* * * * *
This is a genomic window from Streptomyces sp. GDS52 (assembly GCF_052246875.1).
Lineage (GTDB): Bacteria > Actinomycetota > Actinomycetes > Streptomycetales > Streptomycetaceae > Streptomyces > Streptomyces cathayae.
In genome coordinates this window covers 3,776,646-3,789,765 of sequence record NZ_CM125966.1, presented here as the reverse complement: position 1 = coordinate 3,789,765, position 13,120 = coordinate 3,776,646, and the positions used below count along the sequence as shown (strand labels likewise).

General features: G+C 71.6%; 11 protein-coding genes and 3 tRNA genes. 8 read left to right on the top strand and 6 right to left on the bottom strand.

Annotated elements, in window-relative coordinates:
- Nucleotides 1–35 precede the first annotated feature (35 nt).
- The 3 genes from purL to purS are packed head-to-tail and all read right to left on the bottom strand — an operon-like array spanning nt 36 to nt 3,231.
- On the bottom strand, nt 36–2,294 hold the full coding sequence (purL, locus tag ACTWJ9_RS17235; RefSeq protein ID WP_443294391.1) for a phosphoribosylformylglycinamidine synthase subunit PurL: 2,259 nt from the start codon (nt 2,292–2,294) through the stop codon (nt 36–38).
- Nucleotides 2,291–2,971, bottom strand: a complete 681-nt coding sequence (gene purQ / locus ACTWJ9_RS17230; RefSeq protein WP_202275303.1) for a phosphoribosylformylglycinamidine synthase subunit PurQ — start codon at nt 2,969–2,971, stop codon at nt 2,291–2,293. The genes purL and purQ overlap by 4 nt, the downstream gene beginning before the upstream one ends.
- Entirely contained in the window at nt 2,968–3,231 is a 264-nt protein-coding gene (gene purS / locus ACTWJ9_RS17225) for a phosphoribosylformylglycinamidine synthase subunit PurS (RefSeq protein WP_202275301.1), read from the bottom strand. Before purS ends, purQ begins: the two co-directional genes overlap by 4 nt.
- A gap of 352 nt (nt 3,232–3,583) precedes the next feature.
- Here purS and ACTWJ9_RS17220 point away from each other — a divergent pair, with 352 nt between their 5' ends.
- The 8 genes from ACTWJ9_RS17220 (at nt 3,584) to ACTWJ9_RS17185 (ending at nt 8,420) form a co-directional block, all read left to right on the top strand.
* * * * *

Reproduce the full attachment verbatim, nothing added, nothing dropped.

This is a genomic window from Streptomyces sp. GDS52 (assembly GCF_052246875.1).
Lineage (GTDB): Bacteria > Actinomycetota > Actinomycetes > Streptomycetales > Streptomycetaceae > Streptomyces > Streptomyces cathayae.
In genome coordinates this window covers 3,776,646-3,789,765 of sequence record NZ_CM125966.1, presented here as the reverse complement: position 1 = coordinate 3,789,765, position 13,120 = coordinate 3,776,646, and the positions used below count along the sequence as shown (strand labels likewise).

General features: G+C 71.6%; 11 protein-coding genes and 3 tRNA genes. 8 read left to right on the top strand and 6 right to left on the bottom strand.

Annotated elements, in window-relative coordinates:
- Nucleotides 1–35 precede the first annotated feature (35 nt).
- The 3 genes from purL to purS are packed head-to-tail and all read right to left on the bottom strand — an operon-like array spanning nt 36 to nt 3,231.
- On the bottom strand, nt 36–2,294 hold the full coding sequence (purL, locus tag ACTWJ9_RS17235; RefSeq protein ID WP_443294391.1) for a phosphoribosylformylglycinamidine synthase subunit PurL: 2,259 nt from the start codon (nt 2,292–2,294) through the stop codon (nt 36–38).
- Nucleotides 2,291–2,971, bottom strand: a complete 681-nt coding sequence (gene purQ / locus ACTWJ9_RS17230; RefSeq protein WP_202275303.1) for a phosphoribosylformylglycinamidine synthase subunit PurQ — start codon at nt 2,969–2,971, stop codon at nt 2,291–2,293. The genes purL and purQ overlap by 4 nt, the downstream gene beginning before the upstream one ends.
- Entirely contained in the window at nt 2,968–3,231 is a 264-nt protein-coding gene (gene purS / locus ACTWJ9_RS17225) for a phosphoribosylformylglycinamidine synthase subunit PurS (RefSeq protein WP_202275301.1), read from the bottom strand. Before purS ends, purQ begins: the two co-directional genes overlap by 4 nt.
- A gap of 352 nt (nt 3,232–3,583) precedes the next feature.
- Here purS and ACTWJ9_RS17220 point away from each other — a divergent pair, with 352 nt between their 5' ends.
- The 8 genes from ACTWJ9_RS17220 (at nt 3,584) to ACTWJ9_RS17185 (ending at nt 8,420) form a co-directional block, all read left to right on the top strand.